Exploring Easter Traditions on Madeira Island

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Madeira Island, a paradise in the middle of the Atlantic, is famous for its stunning natural beauty, rich culture and unique traditions. And when it comes to celebrating Easter, this enchanting island doesn’t disappoint. From religious events to folklore rituals and games with family and friends, Easter on Madeira Island is a special experience full of history.


The religious meaning: A time for reflection and renewal

For Madeirans, Easter is much more than just chocolate eggs and cute bunnies. It’s a period of deep reflection and spiritual renewal. Most of the celebrations are rooted in the Catholic faith, with events beginning after Carnival (on Ash Wednesday, just after Shrovetide Tuesday) and culminating on Easter Sunday. This period between Ash Wednesday and Easter Sunday is called Lent.

Madeira Island’s churches play a central role in these celebrations. During Lent and with a special focus on Holy Week, the faithful take part in solemn processions, recreating Jesus Christ’s journey to his crucifixion and resurrection.

The narrow streets of towns and villages come alive with sacred music, while the faithful carry religious images in procession, creating a reverent and moving atmosphere.


The Tradition of Flower Carpets: An Expression of Devotion and Art

One of the most remarkable Easter traditions on Madeira Island is the elaboration of flower carpets, known as “muros” or “murinhos”, which adorn the streets in front of the churches. This unique practice combines artistic skill and religious devotion and the result is a stunning ephemeral work of art.

The flower carpets are meticulously created with colorful petals, leaves and other natural elements, forming intricate patterns and religious images. Local communities come together to work together, spending hours preparing and assembling these beautiful carpets that will be walked on by participants in the religious processions.


The Gastronomic Delights of Easter: A Feast for the Senses

As in many cultures around the world, Easter on Madeira Island is a time known for its delicious traditional delicacies. The island’s culinary heritage brings to the present day the tradition of not eating meat on Good Friday (the ancients didn’t eat meat throughout Lent), and of eating roast kid on Easter Sunday with the family, symbolizing Christ’s sacrifice.

At this time, Santana bread and yams are very popular and traditional delicacies.


Games for families and friends: the fun before Easter

  • Balamento

Balamento is a game played between two people for a period of time before Easter Sunday (each pair agrees on which dates they play), where the first time you see the other person, you say “Balamento!”. It’s usually once a day, but you can play once before noon and once after noon, or if it’s a family game, the first time you see each other outside the house, etc. Each game is agreed upon before you start playing and, on the last day, you count up who has won the most times (you win each stage by being the first to say “Balamento!”) and there is an associated prize, also agreed upon in advance (e.g. a chocolate, an Easter egg, etc.).

  • Espadinha (in some areas called “Bilhardeira”)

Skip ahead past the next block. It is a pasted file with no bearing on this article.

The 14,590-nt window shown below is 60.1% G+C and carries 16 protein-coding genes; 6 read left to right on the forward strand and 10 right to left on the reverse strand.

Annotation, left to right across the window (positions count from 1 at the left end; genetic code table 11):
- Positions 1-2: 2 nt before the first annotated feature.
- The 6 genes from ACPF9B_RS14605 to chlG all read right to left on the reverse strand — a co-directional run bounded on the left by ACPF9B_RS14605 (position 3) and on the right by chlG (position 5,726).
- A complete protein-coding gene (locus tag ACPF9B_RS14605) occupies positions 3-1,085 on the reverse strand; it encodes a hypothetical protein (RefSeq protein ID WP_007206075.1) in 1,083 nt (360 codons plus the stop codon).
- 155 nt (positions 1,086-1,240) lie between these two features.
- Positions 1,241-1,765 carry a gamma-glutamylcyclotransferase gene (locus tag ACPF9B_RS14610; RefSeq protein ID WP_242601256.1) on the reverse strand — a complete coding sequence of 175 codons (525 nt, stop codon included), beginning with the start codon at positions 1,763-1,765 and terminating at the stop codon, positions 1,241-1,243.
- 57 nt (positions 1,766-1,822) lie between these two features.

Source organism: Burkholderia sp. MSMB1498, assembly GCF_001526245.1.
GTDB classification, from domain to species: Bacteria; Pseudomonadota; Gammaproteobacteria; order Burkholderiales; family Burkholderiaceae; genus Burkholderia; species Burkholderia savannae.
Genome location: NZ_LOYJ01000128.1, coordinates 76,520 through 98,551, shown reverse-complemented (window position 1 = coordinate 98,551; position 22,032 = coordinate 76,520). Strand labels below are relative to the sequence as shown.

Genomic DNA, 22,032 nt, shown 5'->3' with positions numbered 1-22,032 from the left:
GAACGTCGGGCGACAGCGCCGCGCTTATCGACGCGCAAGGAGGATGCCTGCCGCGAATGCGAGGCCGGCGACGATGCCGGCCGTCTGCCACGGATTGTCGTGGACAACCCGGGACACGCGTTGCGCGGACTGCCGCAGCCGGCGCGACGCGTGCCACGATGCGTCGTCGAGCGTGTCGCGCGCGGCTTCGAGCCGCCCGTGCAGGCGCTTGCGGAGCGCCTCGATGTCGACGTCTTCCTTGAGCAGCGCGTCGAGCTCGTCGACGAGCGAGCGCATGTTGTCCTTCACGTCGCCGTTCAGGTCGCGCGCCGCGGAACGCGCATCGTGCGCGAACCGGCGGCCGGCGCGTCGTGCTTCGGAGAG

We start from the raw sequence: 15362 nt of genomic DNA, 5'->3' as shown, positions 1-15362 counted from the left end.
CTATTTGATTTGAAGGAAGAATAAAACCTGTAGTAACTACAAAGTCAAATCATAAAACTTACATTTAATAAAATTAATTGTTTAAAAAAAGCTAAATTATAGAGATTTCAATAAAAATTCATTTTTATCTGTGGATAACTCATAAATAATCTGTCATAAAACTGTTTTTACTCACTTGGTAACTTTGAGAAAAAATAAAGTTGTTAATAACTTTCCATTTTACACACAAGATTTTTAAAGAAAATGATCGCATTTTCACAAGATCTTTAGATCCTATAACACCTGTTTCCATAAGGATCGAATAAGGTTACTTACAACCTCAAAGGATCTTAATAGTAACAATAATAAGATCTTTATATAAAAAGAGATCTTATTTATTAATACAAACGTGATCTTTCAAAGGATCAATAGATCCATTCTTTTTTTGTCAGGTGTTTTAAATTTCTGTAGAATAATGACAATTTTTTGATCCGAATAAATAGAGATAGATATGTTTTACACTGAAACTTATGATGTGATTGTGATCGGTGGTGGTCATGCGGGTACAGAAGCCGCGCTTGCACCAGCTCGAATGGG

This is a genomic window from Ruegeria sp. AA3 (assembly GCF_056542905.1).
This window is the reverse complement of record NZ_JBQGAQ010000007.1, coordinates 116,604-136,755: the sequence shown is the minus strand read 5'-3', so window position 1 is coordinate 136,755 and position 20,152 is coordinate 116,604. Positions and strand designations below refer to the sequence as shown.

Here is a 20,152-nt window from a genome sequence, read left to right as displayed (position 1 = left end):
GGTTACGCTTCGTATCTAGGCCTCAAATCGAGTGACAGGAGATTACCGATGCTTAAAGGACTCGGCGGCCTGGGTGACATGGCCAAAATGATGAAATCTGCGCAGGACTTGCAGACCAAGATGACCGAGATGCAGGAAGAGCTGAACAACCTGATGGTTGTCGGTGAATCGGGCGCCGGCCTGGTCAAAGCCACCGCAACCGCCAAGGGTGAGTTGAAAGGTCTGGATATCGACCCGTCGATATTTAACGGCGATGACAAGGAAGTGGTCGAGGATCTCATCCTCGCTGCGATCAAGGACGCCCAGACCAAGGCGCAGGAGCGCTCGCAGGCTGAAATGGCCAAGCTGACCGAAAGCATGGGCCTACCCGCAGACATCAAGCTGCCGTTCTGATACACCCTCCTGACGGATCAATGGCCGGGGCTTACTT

Espadinha is always played between two or more people, always in even numbers, and always between teams. It consists of throwing a small piece of stick, called a “catucho” or “couto”, with another larger and thicker stick, called a “espadinha”.

One team hits the catucho with the espadinha and the opposing team tries to catch it. If it catches, the thrower loses and the roles are reversed. If they don’t catch it, they pick it up off the ground and try to throw it with their hand at the person who hit them with the sword, trying to hit it as close as possible to a hole in the ground, called a “dimple” or “pocinha”. If they manage to hit this hole or get so close that it doesn’t exceed the size of the sword, they win and the roles are reversed. If it exceeds 1 measure of the sword, the player who played will throw again. Depending on how far the catucho is from the dimple (1, 2, 3, 4, 5, 6, 7, 8 or 9x the measure of the sword), they will have to hold the catucho depending on the measure obtained (e.g: 1 measure – the catucho is held in the middle with the index finger and thumb, and with the sword you throw it; 3 measures – the catucho is placed on the closed fist; if you give more than 9 measures of distance, the opposing team wins the match).


  • Pião

A game played by two or more people, with several variations: spit, wheel, cross, etc.


  • Pebbles

A game played by two or more people, but it was usually the girls who played.

5 pebbles that they tried to turn over and over in their hands, trying their best not to let them fall to the ground. Then they would throw one in the air, while picking one up from the ground and having to get the one that was thrown in the air without letting it fall to the ground.


Conclusion: An unforgettable Easter on Madeira Island

Easter on Madeira Island is a truly special celebration that combines tradition, faith and joy in equal measure. From solemn religious events to fun traditions between families and friends, there is something for everyone at this time of year. As the streets are adorned with carpets of dazzling flowers and the aroma of traditional dishes fills the air, visitors are invited to immerse themselves in the rich culture of this enchanting destination.

If you plan to spend this season in Madeira, prepare to be welcomed with open arms by the warm hospitality of the Madeirans.

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